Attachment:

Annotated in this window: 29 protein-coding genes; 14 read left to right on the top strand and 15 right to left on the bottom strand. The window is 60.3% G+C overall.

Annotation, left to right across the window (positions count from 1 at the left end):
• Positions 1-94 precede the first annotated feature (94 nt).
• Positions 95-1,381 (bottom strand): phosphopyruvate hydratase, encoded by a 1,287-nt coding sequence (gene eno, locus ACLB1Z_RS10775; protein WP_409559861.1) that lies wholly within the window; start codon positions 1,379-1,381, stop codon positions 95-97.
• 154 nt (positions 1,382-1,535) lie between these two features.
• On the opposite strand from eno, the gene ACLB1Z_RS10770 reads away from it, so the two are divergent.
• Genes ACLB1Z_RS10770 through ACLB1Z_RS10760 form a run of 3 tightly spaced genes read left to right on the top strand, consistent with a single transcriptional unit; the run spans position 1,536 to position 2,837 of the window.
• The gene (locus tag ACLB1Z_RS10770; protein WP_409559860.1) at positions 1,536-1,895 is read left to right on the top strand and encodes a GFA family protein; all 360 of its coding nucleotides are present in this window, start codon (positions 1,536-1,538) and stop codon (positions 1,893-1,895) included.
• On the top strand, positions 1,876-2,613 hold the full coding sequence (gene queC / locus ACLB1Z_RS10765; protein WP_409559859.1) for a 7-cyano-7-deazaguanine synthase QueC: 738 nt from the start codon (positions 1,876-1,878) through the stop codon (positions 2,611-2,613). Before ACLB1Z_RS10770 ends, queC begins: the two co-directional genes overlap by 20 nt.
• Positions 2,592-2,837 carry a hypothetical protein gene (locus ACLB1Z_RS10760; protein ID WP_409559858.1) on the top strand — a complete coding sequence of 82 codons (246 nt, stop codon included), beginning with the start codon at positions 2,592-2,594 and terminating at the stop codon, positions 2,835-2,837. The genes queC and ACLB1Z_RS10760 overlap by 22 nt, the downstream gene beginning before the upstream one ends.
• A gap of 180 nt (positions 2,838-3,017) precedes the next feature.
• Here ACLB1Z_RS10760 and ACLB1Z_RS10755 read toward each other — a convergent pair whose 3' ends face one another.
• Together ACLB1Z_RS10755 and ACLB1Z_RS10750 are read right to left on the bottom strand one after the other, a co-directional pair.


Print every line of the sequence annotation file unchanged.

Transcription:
Annotated in this window: 29 protein-coding genes; 14 read left to right on the top strand and 15 right to left on the bottom strand. The window is 60.3% G+C overall.

Annotation, left to right across the window (positions count from 1 at the left end):
• Positions 1-94 precede the first annotated feature (94 nt).
• Positions 95-1,381 (bottom strand): phosphopyruvate hydratase, encoded by a 1,287-nt coding sequence (gene eno, locus ACLB1Z_RS10775; protein WP_409559861.1) that lies wholly within the window; start codon positions 1,379-1,381, stop codon positions 95-97.
• 154 nt (positions 1,382-1,535) lie between these two features.
• On the opposite strand from eno, the gene ACLB1Z_RS10770 reads away from it, so the two are divergent.
• Genes ACLB1Z_RS10770 through ACLB1Z_RS10760 form a run of 3 tightly spaced genes read left to right on the top strand, consistent with a single transcriptional unit; the run spans position 1,536 to position 2,837 of the window.
• The gene (locus tag ACLB1Z_RS10770; protein WP_409559860.1) at positions 1,536-1,895 is read left to right on the top strand and encodes a GFA family protein; all 360 of its coding nucleotides are present in this window, start codon (positions 1,536-1,538) and stop codon (positions 1,893-1,895) included.
• On the top strand, positions 1,876-2,613 hold the full coding sequence (gene queC / locus ACLB1Z_RS10765; protein WP_409559859.1) for a 7-cyano-7-deazaguanine synthase QueC: 738 nt from the start codon (positions 1,876-1,878) through the stop codon (positions 2,611-2,613). Before ACLB1Z_RS10770 ends, queC begins: the two co-directional genes overlap by 20 nt.
• Positions 2,592-2,837 carry a hypothetical protein gene (locus ACLB1Z_RS10760; protein ID WP_409559858.1) on the top strand — a complete coding sequence of 82 codons (246 nt, stop codon included), beginning with the start codon at positions 2,592-2,594 and terminating at the stop codon, positions 2,835-2,837. The genes queC and ACLB1Z_RS10760 overlap by 22 nt, the downstream gene beginning before the upstream one ends.
• A gap of 180 nt (positions 2,838-3,017) precedes the next feature.
• Here ACLB1Z_RS10760 and ACLB1Z_RS10755 read toward each other — a convergent pair whose 3' ends face one another.
• Together ACLB1Z_RS10755 and ACLB1Z_RS10750 are read right to left on the bottom strand one after the other, a co-directional pair.